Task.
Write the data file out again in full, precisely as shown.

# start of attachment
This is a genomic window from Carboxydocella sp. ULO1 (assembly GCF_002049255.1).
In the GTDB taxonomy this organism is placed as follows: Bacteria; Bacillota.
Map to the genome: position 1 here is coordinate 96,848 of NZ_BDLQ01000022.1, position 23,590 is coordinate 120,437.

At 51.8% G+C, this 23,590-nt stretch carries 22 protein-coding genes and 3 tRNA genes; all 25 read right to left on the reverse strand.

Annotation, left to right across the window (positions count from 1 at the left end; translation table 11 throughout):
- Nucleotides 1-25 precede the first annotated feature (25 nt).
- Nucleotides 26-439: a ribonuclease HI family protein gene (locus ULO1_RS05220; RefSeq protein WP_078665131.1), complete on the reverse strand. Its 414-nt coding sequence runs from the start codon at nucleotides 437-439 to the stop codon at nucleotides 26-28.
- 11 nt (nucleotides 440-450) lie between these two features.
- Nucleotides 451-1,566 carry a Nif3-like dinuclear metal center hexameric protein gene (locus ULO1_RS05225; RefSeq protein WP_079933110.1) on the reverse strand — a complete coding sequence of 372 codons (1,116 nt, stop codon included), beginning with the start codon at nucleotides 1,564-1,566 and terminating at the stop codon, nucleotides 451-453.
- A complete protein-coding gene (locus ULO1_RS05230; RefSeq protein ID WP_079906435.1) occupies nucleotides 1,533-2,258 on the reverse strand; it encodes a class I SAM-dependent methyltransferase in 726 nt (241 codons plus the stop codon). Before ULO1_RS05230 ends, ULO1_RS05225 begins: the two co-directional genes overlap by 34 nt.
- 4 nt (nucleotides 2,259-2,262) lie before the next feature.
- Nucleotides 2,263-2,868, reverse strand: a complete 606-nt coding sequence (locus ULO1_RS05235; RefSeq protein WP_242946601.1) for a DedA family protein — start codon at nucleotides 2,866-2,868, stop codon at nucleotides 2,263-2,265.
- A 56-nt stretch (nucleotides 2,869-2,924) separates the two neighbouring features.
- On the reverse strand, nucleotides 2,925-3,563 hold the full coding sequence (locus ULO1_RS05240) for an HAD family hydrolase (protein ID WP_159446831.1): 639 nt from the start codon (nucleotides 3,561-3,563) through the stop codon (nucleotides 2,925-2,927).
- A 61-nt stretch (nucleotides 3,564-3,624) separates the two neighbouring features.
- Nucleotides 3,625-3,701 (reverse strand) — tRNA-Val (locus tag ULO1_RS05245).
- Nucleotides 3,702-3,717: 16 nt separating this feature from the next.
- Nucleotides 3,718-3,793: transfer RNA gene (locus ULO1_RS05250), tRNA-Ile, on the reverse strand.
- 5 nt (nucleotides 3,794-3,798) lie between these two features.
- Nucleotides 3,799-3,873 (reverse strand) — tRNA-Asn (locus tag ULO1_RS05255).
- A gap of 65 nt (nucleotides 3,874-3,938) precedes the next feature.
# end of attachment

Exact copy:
This is a genomic window from Carboxydocella sp. ULO1 (assembly GCF_002049255.1).
In the GTDB taxonomy this organism is placed as follows: Bacteria; Bacillota.
Map to the genome: position 1 here is coordinate 96,848 of NZ_BDLQ01000022.1, position 23,590 is coordinate 120,437.

At 51.8% G+C, this 23,590-nt stretch carries 22 protein-coding genes and 3 tRNA genes; all 25 read right to left on the reverse strand.

Annotation, left to right across the window (positions count from 1 at the left end; translation table 11 throughout):
- Nucleotides 1-25 precede the first annotated feature (25 nt).
- Nucleotides 26-439: a ribonuclease HI family protein gene (locus ULO1_RS05220; RefSeq protein WP_078665131.1), complete on the reverse strand. Its 414-nt coding sequence runs from the start codon at nucleotides 437-439 to the stop codon at nucleotides 26-28.
- 11 nt (nucleotides 440-450) lie between these two features.
- Nucleotides 451-1,566 carry a Nif3-like dinuclear metal center hexameric protein gene (locus ULO1_RS05225; RefSeq protein WP_079933110.1) on the reverse strand — a complete coding sequence of 372 codons (1,116 nt, stop codon included), beginning with the start codon at nucleotides 1,564-1,566 and terminating at the stop codon, nucleotides 451-453.
- A complete protein-coding gene (locus ULO1_RS05230; RefSeq protein ID WP_079906435.1) occupies nucleotides 1,533-2,258 on the reverse strand; it encodes a class I SAM-dependent methyltransferase in 726 nt (241 codons plus the stop codon). Before ULO1_RS05230 ends, ULO1_RS05225 begins: the two co-directional genes overlap by 34 nt.
- 4 nt (nucleotides 2,259-2,262) lie before the next feature.
- Nucleotides 2,263-2,868, reverse strand: a complete 606-nt coding sequence (locus ULO1_RS05235; RefSeq protein WP_242946601.1) for a DedA family protein — start codon at nucleotides 2,866-2,868, stop codon at nucleotides 2,263-2,265.
- A 56-nt stretch (nucleotides 2,869-2,924) separates the two neighbouring features.
- On the reverse strand, nucleotides 2,925-3,563 hold the full coding sequence (locus ULO1_RS05240) for an HAD family hydrolase (protein ID WP_159446831.1): 639 nt from the start codon (nucleotides 3,561-3,563) through the stop codon (nucleotides 2,925-2,927).
- A 61-nt stretch (nucleotides 3,564-3,624) separates the two neighbouring features.
- Nucleotides 3,625-3,701 (reverse strand) — tRNA-Val (locus tag ULO1_RS05245).
- Nucleotides 3,702-3,717: 16 nt separating this feature from the next.
- Nucleotides 3,718-3,793: transfer RNA gene (locus ULO1_RS05250), tRNA-Ile, on the reverse strand.
- 5 nt (nucleotides 3,794-3,798) lie between these two features.
- Nucleotides 3,799-3,873 (reverse strand) — tRNA-Asn (locus tag ULO1_RS05255).
- A gap of 65 nt (nucleotides 3,874-3,938) precedes the next feature.